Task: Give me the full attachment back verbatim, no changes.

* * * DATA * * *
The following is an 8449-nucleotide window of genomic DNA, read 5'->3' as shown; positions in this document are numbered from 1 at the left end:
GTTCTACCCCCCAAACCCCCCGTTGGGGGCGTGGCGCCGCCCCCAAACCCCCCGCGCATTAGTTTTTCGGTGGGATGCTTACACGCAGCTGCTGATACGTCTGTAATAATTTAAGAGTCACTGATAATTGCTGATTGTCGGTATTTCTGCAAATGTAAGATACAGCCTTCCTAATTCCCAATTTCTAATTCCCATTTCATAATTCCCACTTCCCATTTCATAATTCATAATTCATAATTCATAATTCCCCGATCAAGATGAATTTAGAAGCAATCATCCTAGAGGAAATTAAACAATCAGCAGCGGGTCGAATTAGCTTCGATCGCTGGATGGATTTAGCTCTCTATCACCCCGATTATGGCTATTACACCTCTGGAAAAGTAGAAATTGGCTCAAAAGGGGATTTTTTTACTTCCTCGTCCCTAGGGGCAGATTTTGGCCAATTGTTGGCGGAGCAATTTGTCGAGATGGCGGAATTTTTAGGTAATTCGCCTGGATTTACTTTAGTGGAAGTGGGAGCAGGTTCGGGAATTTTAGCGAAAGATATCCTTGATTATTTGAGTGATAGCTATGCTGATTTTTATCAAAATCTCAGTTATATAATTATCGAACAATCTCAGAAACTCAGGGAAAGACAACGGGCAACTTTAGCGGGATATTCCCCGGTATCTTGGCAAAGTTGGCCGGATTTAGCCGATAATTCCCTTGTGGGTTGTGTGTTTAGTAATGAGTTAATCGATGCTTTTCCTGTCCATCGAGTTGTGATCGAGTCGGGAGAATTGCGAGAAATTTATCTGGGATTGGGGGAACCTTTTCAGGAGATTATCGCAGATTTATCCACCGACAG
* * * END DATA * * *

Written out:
The following is an 8449-nucleotide window of genomic DNA, read 5'->3' as shown; positions in this document are numbered from 1 at the left end:
GTTCTACCCCCCAAACCCCCCGTTGGGGGCGTGGCGCCGCCCCCAAACCCCCCGCGCATTAGTTTTTCGGTGGGATGCTTACACGCAGCTGCTGATACGTCTGTAATAATTTAAGAGTCACTGATAATTGCTGATTGTCGGTATTTCTGCAAATGTAAGATACAGCCTTCCTAATTCCCAATTTCTAATTCCCATTTCATAATTCCCACTTCCCATTTCATAATTCATAATTCATAATTCATAATTCCCCGATCAAGATGAATTTAGAAGCAATCATCCTAGAGGAAATTAAACAATCAGCAGCGGGTCGAATTAGCTTCGATCGCTGGATGGATTTAGCTCTCTATCACCCCGATTATGGCTATTACACCTCTGGAAAAGTAGAAATTGGCTCAAAAGGGGATTTTTTTACTTCCTCGTCCCTAGGGGCAGATTTTGGCCAATTGTTGGCGGAGCAATTTGTCGAGATGGCGGAATTTTTAGGTAATTCGCCTGGATTTACTTTAGTGGAAGTGGGAGCAGGTTCGGGAATTTTAGCGAAAGATATCCTTGATTATTTGAGTGATAGCTATGCTGATTTTTATCAAAATCTCAGTTATATAATTATCGAACAATCTCAGAAACTCAGGGAAAGACAACGGGCAACTTTAGCGGGATATTCCCCGGTATCTTGGCAAAGTTGGCCGGATTTAGCCGATAATTCCCTTGTGGGTTGTGTGTTTAGTAATGAGTTAATCGATGCTTTTCCTGTCCATCGAGTTGTGATCGAGTCGGGAGAATTGCGAGAAATTTATCTGGGATTGGGGGAACCTTTTCAGGAGATTATCGCAGATTTATCCACCGACAG